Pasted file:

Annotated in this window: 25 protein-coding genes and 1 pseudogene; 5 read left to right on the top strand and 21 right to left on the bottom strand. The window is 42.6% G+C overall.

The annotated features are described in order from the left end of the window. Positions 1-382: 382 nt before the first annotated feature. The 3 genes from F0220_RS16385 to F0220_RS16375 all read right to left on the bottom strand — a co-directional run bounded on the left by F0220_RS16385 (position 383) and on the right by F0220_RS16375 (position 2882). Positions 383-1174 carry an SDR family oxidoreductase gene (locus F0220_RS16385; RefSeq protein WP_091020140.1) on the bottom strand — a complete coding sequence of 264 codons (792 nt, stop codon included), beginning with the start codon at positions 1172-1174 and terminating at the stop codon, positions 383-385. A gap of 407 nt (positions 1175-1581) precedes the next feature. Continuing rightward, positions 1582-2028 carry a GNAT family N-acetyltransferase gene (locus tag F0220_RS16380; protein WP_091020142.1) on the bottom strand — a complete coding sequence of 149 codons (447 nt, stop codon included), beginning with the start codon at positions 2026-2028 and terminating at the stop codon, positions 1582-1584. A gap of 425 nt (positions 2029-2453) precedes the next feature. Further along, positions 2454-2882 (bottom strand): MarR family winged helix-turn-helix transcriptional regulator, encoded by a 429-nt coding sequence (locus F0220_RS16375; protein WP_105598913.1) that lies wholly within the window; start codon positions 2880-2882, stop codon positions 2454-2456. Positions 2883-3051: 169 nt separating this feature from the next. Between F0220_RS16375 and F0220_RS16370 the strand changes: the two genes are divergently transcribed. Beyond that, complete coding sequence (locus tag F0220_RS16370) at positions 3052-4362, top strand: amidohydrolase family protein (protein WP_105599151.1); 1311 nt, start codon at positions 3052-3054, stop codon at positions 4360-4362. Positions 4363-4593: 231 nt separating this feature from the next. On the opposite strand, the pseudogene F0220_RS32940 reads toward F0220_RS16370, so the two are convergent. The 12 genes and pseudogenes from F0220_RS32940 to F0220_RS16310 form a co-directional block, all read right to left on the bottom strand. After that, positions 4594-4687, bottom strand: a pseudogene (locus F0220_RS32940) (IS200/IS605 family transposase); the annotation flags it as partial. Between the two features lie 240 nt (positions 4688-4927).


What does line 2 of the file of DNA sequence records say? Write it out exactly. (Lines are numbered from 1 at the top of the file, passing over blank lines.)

The annotated features are described in order from the left end of the window. Positions 1-382: 382 nt before the first annotated feature. The 3 genes from F0220_RS16385 to F0220_RS16375 all read right to left on the bottom strand — a co-directional run bounded on the left by F0220_RS16385 (position 383) and on the right by F0220_RS16375 (position 2882). Positions 383-1174 carry an SDR family oxidoreductase gene (locus F0220_RS16385; RefSeq protein WP_091020140.1) on the bottom strand — a complete coding sequence of 264 codons (792 nt, stop codon included), beginning with the start codon at positions 1172-1174 and terminating at the stop codon, positions 383-385. A gap of 407 nt (positions 1175-1581) precedes the next feature. Continuing rightward, positions 1582-2028 carry a GNAT family N-acetyltransferase gene (locus tag F0220_RS16380; protein WP_091020142.1) on the bottom strand — a complete coding sequence of 149 codons (447 nt, stop codon included), beginning with the start codon at positions 2026-2028 and terminating at the stop codon, positions 1582-1584. A gap of 425 nt (positions 2029-2453) precedes the next feature. Further along, positions 2454-2882 (bottom strand): MarR family winged helix-turn-helix transcriptional regulator, encoded by a 429-nt coding sequence (locus F0220_RS16375; protein WP_105598913.1) that lies wholly within the window; start codon positions 2880-2882, stop codon positions 2454-2456. Positions 2883-3051: 169 nt separating this feature from the next. Between F0220_RS16375 and F0220_RS16370 the strand changes: the two genes are divergently transcribed. Beyond that, complete coding sequence (locus tag F0220_RS16370) at positions 3052-4362, top strand: amidohydrolase family protein (protein WP_105599151.1); 1311 nt, start codon at positions 3052-3054, stop codon at positions 4360-4362. Positions 4363-4593: 231 nt separating this feature from the next. On the opposite strand, the pseudogene F0220_RS32940 reads toward F0220_RS16370, so the two are convergent. The 12 genes and pseudogenes from F0220_RS32940 to F0220_RS16310 form a co-directional block, all read right to left on the bottom strand. After that, positions 4594-4687, bottom strand: a pseudogene (locus F0220_RS32940) (IS200/IS605 family transposase); the annotation flags it as partial. Between the two features lie 240 nt (positions 4688-4927).